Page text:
Twain began his brief introductory remarks to the buzzing Manhattan crowd at 8:30 p.m. with an apparent olive branch to the distinguished visitor, remarking that “Mr. Churchill and I do not agree on the righteousness of the South African war, but that is of no consequence.”
Next, the Lion of Hannibal, Missouri, proceeded to praise Churchill’s noble birth: “Mr. Churchill by his father is an Englishman, by his mother he is an American, no doubt a blend that makes the perfect man.”
But, like Pacino, Twain was just getting warmed up. After poking fun at his own brief military career — a two-week stint as a Confederate volunteer in the Civil War — Twain fixed his sights on his own country, musing that “America has thrown her doors wide open to all those who suffer or are oppressed, and who can put up the $50 admission.” A “red-hot imperialist” up until just two years prior, wanting “the American eagle to go screaming over the Pacific,” Twain had changed his tune dramatically, opposing America’s attempted annexation of the Philippines and becoming vice president of the American Anti-Imperialist League.
As the conquering hero looked on, Twain pivoted yet again on the Waldorf’s stage. He observed that Churchill “knew all about war and nothing about peace, [and that] War might be very interesting to persons who like that sort of entertainment, but he had never enjoyed it himself.” And just as “England sinned in getting into war in South Africa,” so the U.S., according to Twain, had sinned in the Philippines.
And then the kicker, as only Twain could deliver it: In a single turn of the knife, he repudiated his earlier praise of Churchill and skewered America, Britain and the man who would later embody the nation’s “special relationship” like no other. “England and America, yes we are kin,” Twain mused, “and now we are kin in sin, the harmony is complete, the blend is perfect, like Mr. Churchill himself, whom I now have the honor to present to you.”
By all accounts, Churchill was understandably slow off the blocks but overcame his slight lisp and his unkind introduction to lighten up the atmosphere with some timely humor. And, as he would demonstrate repeatedly in the next half century, the British Bulldog was more than up to the task of wading into a minefield laid by his predecessor. Ultimately, the future defender of the realm would win over the crowd not with a polemic but with a story, a compelling account of his escape over the walls of his prison while a sentry lit his pipe. It was a tale of intrigue, ineptitude and adventure worthy of, well, Mark Twain.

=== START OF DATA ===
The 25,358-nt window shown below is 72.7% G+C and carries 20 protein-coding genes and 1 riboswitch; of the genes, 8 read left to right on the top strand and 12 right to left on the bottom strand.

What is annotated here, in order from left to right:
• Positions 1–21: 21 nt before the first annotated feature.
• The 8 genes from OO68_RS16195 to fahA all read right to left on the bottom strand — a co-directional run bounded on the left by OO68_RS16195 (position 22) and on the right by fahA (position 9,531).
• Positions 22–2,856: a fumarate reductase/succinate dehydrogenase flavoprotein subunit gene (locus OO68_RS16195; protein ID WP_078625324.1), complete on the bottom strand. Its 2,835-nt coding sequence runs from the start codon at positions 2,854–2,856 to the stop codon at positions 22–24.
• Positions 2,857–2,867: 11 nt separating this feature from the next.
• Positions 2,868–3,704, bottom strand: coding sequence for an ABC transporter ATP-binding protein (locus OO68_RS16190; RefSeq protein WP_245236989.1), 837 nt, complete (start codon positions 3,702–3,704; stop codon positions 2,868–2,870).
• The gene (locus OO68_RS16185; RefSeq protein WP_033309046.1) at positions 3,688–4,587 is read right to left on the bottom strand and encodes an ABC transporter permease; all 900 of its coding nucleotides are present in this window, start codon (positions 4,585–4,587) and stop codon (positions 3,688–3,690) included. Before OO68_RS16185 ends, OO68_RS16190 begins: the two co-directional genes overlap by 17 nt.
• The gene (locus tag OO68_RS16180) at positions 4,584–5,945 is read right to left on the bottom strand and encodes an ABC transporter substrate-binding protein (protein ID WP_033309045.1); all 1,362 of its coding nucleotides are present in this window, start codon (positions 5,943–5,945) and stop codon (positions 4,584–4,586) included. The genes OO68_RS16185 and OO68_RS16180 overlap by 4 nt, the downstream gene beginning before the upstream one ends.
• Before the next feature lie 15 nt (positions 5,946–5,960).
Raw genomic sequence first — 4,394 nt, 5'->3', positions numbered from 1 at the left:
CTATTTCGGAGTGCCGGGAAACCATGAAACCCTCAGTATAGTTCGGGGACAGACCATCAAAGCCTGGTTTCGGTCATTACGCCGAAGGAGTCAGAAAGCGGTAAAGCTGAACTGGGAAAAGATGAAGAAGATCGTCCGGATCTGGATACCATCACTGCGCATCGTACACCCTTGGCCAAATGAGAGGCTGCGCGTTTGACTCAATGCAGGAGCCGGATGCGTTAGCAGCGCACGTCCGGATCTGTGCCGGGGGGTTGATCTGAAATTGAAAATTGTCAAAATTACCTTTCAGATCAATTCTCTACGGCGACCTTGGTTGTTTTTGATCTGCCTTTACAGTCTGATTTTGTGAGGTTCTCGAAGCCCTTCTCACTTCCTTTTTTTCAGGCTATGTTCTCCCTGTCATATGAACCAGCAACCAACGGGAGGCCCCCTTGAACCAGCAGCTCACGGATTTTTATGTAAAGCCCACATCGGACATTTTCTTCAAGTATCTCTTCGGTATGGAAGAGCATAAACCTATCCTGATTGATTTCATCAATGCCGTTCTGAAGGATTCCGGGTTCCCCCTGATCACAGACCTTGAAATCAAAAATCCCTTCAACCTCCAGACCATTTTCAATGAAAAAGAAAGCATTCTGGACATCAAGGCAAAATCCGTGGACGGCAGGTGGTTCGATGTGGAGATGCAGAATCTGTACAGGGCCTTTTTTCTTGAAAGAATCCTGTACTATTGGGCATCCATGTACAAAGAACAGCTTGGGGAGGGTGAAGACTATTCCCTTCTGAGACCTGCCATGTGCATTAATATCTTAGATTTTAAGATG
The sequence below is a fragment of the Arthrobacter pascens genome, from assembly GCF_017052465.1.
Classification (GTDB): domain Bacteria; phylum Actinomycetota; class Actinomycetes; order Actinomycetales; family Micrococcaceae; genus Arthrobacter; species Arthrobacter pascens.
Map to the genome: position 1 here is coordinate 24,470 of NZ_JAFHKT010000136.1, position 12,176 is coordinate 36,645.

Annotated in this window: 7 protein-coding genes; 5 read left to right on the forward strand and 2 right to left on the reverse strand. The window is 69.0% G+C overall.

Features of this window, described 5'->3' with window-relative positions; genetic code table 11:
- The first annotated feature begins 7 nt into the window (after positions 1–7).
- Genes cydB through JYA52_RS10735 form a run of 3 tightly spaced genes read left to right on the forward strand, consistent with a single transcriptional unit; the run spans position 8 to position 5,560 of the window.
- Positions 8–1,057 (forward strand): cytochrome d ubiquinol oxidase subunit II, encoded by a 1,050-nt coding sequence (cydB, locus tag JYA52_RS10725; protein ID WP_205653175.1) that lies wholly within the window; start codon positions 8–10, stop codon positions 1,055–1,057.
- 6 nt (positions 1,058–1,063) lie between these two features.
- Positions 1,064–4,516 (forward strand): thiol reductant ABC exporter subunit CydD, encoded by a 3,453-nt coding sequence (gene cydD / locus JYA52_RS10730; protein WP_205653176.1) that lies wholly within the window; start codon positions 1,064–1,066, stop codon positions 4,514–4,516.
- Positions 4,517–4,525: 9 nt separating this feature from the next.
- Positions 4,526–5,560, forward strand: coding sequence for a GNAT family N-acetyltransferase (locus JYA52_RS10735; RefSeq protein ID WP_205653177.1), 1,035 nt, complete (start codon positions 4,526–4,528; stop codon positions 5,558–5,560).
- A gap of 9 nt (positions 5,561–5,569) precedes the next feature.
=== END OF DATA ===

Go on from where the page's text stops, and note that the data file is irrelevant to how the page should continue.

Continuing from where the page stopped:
Three decades later in his autobiography, My Early Life (1930), Churchill would remark of his encounter with Twain that evening “Of course we argued about the war. …I think, however, I did not displease him, for he was good enough at my request to sign every one of thirty volumes of his works for my benefit.”
According to Churchill, on the first of those volumes, Twain inscribed “the following maxim intended, I daresay, to convey a gentle admonition”:
To do good is noble; to teach others to do good is nobler, and no trouble.
Churchill took note, and the world would take note of how well Britain’s future leader would hew to Twain’s advice. As another inscription read – this one in gilded Swedish 53 years later, on his citation for the Nobel Prize for Literature — Churchill’s “brilliant oratory in defending exalted human values” was his most enduring monument, the product of a man forged by war who would indeed prove to be a noble blend of words and action.